EPA Restricts Coal Consumption, But Investors Shouldn’t Shy Away from Sector

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Investors have essentially shunned coal stocks this year. The Market Vector Coal Miner ETF (NYSEARCA:KOL) is down over 3 percent versus the S&P 500, which is up 5 percent. Furthermore, some of America’s biggest coal producers have seen worse performances:

  • Peabody Energy (NYSE:BTU), America’s largest coal producer, is down 15 percent.
  • Arch Coal (NYSE:ACI) is down 20 percent and has made a new low for the coal bear market.
  • Walter Energy (NYSE:WLT) is down a whopping 70 percent!

However, the real loser in the coal sector this year has been James River Coal, which filed for bankruptcy. To add insult to injury, we learned last week that the Environmental Protection Agency has released a plan whereby coal consumption in the United States is going to decline by 30 percent by 2030 in order to reduce greenhouse gas emissions. This has sent shares of many of these companies tumbling.

But while one’s first instinct is to simply get out of coal-producing stocks, I think we need to take a more overarching view of the situation. Coal, as a source of energy in the United States, is not going anywhere. Seventy percent of the electricity in the U. S. comes from coal, and even if politicians want to eliminate coal-generated power completely, they couldn’t do so overnight. The EPA is proposing a 30 percent reduction in coal-based carbon emission by 2030, and given the government’s history of enacting policies, in all likelihood, this is a pipe dream.

With that being the case, I think investors need to consider a couple of options for their portfolios. The first is that they should own some of these down-and-out coal stocks. But you need to be choosy. One coal stock that I like is Alliance Resource Partners LP (NASDAQ:ARLP). This company operates coal mines that are located close to their customers, which eliminates shipping costs. The company also operates some of the lowest-cost coal mines in the industry. As a result, the company is comfortably profitable. It pays a 5.6 percent dividend, which is raised every quarter. Finally, shares are up nearly 25 percent year to date, and that is after the stock fell on the aforementioned EPA news. The stock trades at just under 12 times earnings, and I think it is a must-own for your portfolio.

Another option is Peabody Energy. As we saw above, the stock is down, but at the same time it has failed to make a low exceeding the level hit last summer. If you look at the price performance, it appears as though the stock is making a bottom. Furthermore, the company’s financials are far better than many of its competitors, and it has lower production costs. If coal prices remain low and if sentiment in the industry remains weak, then Peabody Coal will suffer. But if there is a catastrophe in the industry that wipes out a whole bunch of producers, then Peabody Coal will be left standing. On the other hand, if the market improves, Peabody will be well positioned. The stock is trading at about 20 percent of its all-time high, and so if coal comes back into favor, even in a small way, then Peabody shareholders will realize big gains.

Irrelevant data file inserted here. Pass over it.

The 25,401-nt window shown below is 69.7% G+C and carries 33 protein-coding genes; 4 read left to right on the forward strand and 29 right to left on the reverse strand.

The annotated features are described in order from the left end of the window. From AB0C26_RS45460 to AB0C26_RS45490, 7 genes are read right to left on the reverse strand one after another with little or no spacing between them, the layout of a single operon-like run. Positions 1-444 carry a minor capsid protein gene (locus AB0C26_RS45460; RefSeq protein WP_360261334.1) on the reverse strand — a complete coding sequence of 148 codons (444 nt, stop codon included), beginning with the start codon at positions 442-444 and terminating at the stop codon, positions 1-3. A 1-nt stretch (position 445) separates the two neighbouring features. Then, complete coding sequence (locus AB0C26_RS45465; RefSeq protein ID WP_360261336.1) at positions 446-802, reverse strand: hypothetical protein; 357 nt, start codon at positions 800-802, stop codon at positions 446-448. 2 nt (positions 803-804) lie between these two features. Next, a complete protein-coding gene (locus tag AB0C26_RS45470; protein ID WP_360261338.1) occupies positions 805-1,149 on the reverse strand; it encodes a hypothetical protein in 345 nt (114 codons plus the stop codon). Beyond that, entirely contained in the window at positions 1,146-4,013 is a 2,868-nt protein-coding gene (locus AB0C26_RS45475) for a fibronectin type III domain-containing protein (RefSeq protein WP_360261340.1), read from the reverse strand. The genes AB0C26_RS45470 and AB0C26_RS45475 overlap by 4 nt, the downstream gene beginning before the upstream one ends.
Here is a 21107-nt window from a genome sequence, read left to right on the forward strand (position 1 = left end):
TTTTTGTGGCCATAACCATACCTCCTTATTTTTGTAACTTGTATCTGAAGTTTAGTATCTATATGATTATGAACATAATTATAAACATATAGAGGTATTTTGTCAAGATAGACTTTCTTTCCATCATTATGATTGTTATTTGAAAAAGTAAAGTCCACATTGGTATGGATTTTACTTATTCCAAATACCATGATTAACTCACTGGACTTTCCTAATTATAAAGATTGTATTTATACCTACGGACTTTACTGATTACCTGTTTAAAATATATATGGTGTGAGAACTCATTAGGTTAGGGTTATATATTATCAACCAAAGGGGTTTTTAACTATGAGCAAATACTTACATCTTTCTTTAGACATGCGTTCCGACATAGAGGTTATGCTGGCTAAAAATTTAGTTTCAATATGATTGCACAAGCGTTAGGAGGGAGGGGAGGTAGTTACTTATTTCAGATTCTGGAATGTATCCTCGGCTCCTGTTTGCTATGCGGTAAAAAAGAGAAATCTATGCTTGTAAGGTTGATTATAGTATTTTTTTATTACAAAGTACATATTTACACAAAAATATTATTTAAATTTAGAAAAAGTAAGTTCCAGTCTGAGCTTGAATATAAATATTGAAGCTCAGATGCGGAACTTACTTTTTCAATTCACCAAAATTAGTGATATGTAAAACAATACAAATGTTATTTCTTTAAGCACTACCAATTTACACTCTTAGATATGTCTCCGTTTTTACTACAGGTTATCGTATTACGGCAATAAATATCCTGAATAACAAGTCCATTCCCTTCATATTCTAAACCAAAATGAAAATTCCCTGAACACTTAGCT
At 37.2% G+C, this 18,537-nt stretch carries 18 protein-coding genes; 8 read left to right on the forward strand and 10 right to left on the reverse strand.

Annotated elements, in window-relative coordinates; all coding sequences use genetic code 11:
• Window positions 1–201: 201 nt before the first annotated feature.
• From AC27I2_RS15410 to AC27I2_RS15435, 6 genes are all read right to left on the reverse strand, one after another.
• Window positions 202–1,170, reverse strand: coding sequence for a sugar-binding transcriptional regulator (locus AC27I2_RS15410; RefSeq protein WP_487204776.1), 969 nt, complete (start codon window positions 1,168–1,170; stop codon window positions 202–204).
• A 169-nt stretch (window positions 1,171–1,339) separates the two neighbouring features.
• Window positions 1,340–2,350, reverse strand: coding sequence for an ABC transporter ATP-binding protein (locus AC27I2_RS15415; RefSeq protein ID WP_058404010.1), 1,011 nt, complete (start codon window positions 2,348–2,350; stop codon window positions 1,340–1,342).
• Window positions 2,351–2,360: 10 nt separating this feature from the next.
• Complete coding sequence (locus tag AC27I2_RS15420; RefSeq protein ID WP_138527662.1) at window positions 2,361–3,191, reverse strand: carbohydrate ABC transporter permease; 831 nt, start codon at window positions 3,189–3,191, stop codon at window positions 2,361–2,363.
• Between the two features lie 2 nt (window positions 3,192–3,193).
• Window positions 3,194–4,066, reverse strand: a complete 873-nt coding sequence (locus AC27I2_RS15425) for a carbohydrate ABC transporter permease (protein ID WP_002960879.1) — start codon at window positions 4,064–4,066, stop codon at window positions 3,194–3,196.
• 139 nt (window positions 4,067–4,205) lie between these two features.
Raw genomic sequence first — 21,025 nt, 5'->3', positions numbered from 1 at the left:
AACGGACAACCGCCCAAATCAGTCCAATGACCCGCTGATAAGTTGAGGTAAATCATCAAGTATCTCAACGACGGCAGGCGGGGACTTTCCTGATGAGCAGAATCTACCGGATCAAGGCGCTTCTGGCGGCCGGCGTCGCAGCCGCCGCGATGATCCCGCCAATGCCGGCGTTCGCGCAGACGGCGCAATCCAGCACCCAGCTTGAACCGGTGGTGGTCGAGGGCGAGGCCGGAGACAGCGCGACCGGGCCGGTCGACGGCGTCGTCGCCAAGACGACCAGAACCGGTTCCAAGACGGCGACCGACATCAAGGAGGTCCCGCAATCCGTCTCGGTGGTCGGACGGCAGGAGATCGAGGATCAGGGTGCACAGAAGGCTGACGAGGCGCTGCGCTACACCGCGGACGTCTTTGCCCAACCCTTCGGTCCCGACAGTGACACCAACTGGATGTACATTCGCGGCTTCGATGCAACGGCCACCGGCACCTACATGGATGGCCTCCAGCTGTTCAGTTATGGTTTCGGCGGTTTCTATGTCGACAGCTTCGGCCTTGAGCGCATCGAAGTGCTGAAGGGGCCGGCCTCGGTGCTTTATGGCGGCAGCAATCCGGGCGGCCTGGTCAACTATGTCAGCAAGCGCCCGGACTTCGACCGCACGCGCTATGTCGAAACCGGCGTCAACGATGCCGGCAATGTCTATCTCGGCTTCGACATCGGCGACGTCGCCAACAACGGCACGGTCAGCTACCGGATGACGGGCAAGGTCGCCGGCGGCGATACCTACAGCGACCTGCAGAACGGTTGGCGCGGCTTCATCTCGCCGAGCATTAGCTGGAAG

A third option is to consider Chinese coal producers. There are a lot of them, including a couple that trade in the U.S. markets. Before moving on, I should note that coal markets are highly localized, unlike, for instance, the gold market, which is global. That’s because it is inexpensive to ship a large value-amount of gold, whereas it is expensive to ship even a small amount of coal because it is so cheap in comparison. So actions in the United States will have a minimal impact on coal markets overseas. With that being said, the Chinese have rising coal demand. While they have rising levels of pollution, their government can’t restrict coal burning without halting the economy.

With that being the case, Chinese coal demand will remain robust, and Chinese coal producers will benefit. One company to consider is Yanzhou Coal Mining (NYSE:YZC). The stock is down 13 percent for the year, but it appears to have made a bottom in March, and it is in what appears to be a new uptrend. The stock trades at just $8 per share and once traded at $40 per share, so there is a lot of upside potential here. Furthermore, the company made a profit last year, whereas its American counterparts did not (with Alliance Resource Partners LP as an exception). The company is growing production, and even if coal prices stabilize or rise modestly, Yanzhou shares will perform extremely well.

Disclosure: Ben Kramer-Miller is long Alliance Resource Partners LP.

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